Sandy Huang is a fourth-year doctoral student in the Clinical Psychology program. She received a B.A. (Hons) in Psychology from the University of Melbourne, Australia, and a M.A. in Clinical Psychology from Teachers College, Columbia University. Her research interests include the psychophysiological correlates of regulatory flexibility and their effects on adjustment to stressful life events.
Charlotte is a third-year doctoral student in the Clinical Psychology Program. She received a B.A. in Psychology from Colorado College and a M.A. in Psychology in Education from Teachers College, Columbia, University. Her research interests focus on facilitating psychosocial adjustment following potential traumatic events through the study of emotion regulation, regulatory flexibility, and identification of factors that predict resilient outcomes.
Laura is a third-year doctoral student in the Clinical Psychology Program. She received her B.A. in Psychology from Skidmore College and M.S. in General/Special Elementary Education from Hunter College. Her research interests include the behavioral, emotional, and physiological mechanisms linking trauma with physical health outcomes, specifically cardiovascular disease.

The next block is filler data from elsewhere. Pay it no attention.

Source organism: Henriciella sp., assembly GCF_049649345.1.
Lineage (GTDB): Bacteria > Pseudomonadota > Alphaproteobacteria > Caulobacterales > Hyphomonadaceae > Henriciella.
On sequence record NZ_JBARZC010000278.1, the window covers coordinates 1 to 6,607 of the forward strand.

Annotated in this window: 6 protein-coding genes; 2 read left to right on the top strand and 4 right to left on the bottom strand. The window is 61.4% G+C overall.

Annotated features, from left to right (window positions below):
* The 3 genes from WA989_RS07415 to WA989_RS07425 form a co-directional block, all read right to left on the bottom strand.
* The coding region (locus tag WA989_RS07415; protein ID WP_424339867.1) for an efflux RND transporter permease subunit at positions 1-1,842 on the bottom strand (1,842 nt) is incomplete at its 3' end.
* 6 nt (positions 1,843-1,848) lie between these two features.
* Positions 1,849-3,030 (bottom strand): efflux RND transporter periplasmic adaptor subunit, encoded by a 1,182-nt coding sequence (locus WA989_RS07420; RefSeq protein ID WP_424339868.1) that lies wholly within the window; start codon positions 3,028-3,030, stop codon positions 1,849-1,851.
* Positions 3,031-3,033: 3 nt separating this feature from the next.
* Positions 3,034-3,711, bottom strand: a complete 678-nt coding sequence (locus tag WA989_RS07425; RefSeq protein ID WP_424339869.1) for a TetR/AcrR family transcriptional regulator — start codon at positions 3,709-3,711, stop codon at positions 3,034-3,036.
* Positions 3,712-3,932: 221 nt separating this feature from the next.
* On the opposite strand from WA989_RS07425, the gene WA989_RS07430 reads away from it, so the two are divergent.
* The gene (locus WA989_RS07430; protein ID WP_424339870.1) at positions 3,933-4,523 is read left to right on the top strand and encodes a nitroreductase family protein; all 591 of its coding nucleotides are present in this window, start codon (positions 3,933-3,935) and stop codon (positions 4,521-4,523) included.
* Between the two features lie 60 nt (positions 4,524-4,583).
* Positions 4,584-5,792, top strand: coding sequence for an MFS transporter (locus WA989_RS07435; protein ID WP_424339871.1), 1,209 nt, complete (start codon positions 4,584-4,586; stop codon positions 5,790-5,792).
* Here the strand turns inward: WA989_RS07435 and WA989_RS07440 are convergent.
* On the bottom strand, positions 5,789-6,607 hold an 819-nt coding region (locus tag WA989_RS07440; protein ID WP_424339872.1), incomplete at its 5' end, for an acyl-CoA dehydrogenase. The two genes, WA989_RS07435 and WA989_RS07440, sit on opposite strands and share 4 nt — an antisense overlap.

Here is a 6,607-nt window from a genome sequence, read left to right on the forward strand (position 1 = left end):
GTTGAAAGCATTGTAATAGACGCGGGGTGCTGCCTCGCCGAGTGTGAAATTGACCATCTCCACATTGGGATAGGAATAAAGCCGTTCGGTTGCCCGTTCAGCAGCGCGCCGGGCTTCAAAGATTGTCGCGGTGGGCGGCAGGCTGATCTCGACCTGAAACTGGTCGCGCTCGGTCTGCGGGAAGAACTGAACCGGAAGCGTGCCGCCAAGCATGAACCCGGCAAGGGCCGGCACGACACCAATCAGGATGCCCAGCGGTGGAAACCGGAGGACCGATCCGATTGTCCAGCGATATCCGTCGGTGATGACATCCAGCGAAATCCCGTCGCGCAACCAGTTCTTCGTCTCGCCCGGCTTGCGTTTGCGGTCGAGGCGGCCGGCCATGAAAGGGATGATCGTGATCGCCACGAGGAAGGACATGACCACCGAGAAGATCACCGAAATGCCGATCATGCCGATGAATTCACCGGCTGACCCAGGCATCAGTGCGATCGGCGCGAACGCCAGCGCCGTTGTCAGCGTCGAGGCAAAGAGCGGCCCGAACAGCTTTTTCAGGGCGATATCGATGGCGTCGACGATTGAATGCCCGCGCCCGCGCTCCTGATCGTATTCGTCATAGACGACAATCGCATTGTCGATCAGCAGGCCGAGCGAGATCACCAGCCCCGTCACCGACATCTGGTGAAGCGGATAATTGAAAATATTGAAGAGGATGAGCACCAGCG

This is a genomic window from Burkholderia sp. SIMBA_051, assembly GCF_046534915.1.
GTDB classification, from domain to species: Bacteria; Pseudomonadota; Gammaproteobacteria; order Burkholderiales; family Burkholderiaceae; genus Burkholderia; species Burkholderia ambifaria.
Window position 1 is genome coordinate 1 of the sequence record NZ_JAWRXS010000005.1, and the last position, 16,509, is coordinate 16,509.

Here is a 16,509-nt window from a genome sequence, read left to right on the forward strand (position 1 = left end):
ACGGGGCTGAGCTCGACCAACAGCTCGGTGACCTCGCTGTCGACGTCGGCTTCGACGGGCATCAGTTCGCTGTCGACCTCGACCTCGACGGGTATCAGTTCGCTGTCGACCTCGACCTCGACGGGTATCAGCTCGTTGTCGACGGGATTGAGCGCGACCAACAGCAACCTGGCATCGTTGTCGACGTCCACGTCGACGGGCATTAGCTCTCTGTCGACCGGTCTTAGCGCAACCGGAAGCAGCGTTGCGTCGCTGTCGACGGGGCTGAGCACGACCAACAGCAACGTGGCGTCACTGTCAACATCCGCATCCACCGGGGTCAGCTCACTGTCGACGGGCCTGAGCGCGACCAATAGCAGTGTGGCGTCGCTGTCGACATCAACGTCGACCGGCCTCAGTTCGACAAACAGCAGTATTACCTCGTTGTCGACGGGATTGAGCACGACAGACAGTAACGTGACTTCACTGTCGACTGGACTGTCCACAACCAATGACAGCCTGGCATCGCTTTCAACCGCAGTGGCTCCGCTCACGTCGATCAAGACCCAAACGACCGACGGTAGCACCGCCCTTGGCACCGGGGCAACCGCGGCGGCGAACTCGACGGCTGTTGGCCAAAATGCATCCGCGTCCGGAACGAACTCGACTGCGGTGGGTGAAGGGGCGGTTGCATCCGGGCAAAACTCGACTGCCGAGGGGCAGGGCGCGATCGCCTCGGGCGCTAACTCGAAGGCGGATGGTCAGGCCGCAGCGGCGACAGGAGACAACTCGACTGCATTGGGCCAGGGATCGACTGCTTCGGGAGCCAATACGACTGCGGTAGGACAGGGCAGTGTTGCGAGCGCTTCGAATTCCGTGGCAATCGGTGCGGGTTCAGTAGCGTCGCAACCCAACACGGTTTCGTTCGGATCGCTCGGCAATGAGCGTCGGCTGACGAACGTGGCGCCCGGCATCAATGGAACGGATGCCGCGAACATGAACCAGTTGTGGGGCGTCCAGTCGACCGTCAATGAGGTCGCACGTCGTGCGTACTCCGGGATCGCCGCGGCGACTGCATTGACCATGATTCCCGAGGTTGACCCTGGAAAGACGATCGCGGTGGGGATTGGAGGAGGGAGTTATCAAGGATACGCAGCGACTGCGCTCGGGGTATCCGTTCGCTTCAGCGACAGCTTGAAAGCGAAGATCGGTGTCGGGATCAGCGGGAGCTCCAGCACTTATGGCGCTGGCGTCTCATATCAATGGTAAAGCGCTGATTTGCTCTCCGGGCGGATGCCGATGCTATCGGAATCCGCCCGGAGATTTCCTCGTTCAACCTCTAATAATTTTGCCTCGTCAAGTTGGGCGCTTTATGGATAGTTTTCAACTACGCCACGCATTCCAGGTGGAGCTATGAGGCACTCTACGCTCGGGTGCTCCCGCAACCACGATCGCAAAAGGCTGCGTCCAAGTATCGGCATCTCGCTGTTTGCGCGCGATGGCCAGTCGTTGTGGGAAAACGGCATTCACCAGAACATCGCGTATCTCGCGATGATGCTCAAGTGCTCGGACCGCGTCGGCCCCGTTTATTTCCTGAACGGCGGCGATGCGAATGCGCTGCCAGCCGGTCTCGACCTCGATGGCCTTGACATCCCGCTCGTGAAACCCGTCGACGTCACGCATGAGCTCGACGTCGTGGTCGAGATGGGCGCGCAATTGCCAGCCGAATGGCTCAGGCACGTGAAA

Shuquan Chen is a second-year graduate student in the Clinical Psychology PhD program. Before coming to Columbia, he obtained a B.Sc. in Psychology from Tsinghua University in Beijing, China. Shuquan is interested in cognitive, physiological, and social processes that support emotion regulation flexibility, as well as predictors of psychopathology and adjustment following stressful and traumatic life events.
Rohini is a first-year doctoral student in the Clinical Psychology Program. She received her B.A. in Neurobiology and Behavior Sciences from Cornell University and M.A. in Psychology in Education from Teachers College, Columbia University. Her research interests include exploring the the physiological and cognitive mechanisms of affective regulation and emotion flexibility within trauma and disability management.
RolandHart is a first-year doctoral student in the Clinical Psychology Program. He received his B.S. in Psychology and B.A. in Music from Drake University, and an M.A. in Psychology in Education from Teachers College, Columbia University. His research interests include coping flexibility, context sensitivity, autobiographical memory disturbance, and military/veteran mental health.